• It is by grace alone that we are born citizens of the U.S.

  • Our citizenship is very valuable. It entitles us to both privileges and responsibilities.

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CommunityServer.Discussions.Components.Files -> Volume II plates
CommunityServer.Discussions.Components.Files -> The Project Gutenberg eBook, Jerusalem Explored, Volume i-text, by Ermete Pierotti, Translated by Thomas George Bonney
CommunityServer.Discussions.Components.Files -> T h e disciple s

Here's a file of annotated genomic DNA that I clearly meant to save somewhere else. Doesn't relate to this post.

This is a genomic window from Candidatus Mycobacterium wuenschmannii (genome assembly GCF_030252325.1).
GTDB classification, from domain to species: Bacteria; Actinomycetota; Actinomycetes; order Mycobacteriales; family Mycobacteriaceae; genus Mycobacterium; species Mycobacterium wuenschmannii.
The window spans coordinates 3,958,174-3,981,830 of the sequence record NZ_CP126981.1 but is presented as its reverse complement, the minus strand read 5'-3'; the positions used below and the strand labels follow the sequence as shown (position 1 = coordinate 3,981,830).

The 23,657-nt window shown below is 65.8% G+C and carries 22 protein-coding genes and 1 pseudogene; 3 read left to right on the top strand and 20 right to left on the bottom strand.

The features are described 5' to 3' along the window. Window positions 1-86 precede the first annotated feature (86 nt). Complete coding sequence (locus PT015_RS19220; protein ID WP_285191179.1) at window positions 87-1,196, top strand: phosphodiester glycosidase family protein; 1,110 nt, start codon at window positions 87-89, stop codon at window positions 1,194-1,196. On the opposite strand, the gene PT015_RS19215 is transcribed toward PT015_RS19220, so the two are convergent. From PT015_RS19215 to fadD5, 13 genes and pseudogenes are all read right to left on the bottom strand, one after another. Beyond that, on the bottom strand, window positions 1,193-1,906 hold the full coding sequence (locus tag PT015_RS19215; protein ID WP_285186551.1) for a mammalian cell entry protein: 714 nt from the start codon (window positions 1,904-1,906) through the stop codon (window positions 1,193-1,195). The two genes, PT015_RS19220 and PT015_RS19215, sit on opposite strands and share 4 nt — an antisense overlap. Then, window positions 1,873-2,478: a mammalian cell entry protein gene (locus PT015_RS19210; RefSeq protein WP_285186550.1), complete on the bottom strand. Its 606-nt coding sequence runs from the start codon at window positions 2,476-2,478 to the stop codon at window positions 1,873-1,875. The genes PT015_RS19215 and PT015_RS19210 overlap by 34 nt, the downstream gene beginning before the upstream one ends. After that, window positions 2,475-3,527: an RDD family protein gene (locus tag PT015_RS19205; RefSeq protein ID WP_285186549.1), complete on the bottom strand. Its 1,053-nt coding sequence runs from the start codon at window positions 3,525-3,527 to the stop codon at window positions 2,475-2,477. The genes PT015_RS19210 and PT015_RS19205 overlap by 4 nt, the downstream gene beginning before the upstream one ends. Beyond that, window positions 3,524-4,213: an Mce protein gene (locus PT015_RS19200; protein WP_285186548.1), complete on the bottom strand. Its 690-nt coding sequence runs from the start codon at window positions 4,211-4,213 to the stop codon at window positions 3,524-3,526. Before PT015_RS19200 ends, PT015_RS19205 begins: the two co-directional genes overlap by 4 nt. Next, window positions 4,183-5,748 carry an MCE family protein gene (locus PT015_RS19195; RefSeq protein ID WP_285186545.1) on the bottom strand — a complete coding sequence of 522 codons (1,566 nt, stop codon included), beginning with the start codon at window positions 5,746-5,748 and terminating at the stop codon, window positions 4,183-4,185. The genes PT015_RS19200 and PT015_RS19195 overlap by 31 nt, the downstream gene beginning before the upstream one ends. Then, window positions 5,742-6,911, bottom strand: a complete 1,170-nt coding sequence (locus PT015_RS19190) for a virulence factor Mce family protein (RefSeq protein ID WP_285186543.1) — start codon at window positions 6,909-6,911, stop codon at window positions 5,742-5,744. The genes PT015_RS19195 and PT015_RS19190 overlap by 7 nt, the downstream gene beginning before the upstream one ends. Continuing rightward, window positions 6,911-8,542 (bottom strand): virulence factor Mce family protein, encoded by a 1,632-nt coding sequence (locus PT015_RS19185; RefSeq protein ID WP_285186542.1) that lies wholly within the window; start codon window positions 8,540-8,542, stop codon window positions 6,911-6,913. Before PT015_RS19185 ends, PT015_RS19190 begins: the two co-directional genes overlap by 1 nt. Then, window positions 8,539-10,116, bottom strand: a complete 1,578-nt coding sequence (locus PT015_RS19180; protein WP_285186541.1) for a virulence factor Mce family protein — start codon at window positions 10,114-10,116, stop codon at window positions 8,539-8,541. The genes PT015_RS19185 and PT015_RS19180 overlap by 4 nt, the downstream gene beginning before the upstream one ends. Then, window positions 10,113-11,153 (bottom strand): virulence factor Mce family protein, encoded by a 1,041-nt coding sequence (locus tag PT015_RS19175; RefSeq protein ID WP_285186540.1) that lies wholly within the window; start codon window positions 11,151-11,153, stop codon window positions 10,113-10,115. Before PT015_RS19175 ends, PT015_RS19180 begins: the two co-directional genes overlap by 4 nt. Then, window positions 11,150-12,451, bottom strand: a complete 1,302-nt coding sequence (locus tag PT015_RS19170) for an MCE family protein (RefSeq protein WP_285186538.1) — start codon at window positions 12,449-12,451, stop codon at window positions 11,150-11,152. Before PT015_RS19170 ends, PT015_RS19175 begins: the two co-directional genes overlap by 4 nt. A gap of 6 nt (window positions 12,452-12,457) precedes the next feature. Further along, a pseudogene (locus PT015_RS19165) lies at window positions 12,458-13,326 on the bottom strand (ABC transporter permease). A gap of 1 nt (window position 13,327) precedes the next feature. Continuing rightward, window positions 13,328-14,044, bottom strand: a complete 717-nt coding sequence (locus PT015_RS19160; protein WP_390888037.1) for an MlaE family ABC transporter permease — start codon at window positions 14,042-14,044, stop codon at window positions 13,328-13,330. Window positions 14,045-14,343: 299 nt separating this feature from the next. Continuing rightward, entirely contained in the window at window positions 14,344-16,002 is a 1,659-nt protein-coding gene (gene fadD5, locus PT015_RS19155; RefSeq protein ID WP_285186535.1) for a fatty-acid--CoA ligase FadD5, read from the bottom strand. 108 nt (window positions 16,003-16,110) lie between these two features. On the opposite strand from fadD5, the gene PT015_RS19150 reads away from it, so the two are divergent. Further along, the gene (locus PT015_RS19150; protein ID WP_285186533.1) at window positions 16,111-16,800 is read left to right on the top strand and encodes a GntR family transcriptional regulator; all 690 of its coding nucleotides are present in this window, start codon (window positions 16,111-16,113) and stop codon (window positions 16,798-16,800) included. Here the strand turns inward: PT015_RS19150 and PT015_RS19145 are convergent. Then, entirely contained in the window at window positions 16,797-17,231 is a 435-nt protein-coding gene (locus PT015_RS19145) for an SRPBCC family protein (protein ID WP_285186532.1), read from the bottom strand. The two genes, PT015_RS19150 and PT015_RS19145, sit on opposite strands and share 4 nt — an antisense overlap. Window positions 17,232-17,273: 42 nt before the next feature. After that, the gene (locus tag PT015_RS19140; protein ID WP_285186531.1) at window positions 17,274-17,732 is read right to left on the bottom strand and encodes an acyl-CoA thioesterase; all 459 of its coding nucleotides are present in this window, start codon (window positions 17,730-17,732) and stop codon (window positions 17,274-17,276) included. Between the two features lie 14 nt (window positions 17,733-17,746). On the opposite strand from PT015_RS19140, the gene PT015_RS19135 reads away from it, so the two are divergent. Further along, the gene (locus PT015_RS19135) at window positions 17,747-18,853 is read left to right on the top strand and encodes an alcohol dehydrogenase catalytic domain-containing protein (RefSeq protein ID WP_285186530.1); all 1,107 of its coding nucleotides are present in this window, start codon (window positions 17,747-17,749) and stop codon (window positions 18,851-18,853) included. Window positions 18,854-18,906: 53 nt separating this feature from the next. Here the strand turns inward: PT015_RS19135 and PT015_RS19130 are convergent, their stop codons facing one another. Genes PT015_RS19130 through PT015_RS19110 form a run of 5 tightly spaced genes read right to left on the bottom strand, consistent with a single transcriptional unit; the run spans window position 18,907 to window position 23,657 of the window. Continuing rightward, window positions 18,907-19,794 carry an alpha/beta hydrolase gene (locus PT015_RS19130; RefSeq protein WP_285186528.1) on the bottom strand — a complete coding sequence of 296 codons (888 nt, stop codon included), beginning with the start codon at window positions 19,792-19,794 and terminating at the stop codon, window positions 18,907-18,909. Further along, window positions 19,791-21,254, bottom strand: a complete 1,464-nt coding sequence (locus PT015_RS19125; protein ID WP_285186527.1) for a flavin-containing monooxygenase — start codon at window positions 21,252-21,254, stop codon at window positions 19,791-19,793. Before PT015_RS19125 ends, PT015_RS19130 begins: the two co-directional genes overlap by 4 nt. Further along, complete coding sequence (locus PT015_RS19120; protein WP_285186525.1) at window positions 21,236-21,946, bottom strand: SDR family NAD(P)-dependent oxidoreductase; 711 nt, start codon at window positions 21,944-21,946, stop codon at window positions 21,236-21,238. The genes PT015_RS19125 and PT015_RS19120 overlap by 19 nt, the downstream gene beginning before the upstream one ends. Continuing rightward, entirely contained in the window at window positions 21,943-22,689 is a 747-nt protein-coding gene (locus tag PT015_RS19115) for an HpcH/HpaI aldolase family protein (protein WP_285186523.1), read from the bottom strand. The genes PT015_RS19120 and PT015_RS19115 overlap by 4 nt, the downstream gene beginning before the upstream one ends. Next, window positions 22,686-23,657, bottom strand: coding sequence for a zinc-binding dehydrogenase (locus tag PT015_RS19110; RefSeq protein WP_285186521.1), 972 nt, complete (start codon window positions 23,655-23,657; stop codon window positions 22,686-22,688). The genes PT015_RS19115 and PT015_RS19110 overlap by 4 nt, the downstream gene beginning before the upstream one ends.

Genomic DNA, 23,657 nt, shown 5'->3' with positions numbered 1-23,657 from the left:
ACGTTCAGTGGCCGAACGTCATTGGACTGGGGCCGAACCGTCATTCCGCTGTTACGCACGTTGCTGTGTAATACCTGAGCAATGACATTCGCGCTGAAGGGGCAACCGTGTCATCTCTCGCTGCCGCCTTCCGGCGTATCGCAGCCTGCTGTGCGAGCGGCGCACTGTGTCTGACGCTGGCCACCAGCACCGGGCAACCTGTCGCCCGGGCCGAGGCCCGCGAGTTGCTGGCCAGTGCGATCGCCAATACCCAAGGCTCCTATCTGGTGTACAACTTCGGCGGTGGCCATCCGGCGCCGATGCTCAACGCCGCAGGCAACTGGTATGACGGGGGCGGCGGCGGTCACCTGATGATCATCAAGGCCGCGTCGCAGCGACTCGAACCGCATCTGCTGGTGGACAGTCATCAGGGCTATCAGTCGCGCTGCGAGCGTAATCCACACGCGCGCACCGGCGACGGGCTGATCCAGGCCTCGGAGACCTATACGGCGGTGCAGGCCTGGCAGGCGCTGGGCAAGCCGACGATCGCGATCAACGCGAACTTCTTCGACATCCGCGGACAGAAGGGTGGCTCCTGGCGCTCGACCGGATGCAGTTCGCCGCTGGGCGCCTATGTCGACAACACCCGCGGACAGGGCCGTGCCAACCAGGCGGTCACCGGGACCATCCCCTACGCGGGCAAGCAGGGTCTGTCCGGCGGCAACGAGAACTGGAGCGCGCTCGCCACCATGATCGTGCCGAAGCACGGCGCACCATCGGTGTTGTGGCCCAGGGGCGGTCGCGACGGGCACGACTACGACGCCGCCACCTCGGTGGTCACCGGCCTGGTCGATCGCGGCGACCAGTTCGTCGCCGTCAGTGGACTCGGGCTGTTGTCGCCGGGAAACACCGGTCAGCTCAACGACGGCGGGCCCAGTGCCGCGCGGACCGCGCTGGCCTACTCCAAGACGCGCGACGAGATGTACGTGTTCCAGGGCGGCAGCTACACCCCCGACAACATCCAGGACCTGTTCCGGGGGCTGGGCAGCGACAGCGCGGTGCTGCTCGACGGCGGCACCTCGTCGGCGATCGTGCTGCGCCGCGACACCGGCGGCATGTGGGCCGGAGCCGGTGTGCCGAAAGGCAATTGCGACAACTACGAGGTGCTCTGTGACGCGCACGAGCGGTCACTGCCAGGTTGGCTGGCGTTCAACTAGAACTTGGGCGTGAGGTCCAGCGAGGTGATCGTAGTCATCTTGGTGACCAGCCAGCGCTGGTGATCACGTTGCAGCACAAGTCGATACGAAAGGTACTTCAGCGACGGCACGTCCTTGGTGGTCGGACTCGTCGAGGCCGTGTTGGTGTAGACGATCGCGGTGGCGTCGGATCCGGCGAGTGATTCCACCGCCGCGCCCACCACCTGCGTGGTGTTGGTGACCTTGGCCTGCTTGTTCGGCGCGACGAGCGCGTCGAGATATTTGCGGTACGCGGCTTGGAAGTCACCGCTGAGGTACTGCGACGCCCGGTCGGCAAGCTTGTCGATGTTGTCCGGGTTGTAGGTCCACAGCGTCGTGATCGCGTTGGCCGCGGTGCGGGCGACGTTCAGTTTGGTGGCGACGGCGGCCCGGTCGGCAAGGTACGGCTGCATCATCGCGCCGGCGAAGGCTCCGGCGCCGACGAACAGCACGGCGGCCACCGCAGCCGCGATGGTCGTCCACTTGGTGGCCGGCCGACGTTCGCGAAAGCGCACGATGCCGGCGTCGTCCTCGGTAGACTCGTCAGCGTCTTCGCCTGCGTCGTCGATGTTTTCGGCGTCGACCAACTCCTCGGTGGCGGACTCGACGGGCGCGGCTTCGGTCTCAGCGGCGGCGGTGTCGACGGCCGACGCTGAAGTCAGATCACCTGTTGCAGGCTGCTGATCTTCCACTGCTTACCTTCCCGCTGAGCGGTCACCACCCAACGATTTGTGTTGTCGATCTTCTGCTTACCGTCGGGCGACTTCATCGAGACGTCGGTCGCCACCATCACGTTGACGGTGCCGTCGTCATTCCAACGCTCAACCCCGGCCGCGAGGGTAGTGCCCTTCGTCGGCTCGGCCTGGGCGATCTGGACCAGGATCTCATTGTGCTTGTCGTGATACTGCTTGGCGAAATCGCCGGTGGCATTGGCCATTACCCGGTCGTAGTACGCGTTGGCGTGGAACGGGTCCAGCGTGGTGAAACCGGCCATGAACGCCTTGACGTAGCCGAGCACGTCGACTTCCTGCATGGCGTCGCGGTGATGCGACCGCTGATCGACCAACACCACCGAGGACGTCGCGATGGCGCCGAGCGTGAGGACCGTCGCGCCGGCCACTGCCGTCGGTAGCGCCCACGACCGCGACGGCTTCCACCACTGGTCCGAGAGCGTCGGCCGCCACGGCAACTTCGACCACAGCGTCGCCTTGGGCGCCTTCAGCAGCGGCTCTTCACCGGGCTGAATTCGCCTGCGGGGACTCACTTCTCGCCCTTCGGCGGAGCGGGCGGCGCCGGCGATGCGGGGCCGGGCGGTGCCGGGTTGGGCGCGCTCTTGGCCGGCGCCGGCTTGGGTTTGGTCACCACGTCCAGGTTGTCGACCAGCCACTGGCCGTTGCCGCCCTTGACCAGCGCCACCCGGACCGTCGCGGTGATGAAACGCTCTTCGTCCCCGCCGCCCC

CommunityServer.Discussions.Components.Files -> The flying inn
CommunityServer.Discussions.Components.Files -> The biblical Illustrator
CommunityServer.Discussions.Components.Files -> The Church in Rome in the First Century George Edmundson
CommunityServer.Discussions.Components.Files -> The Gospel in Leviticus J. A. Seiss First Lecture. Introduction
CommunityServer.Discussions.Components.Files -> New latin grammar
CommunityServer.Discussions.Components.Files -> Guide To The Puritans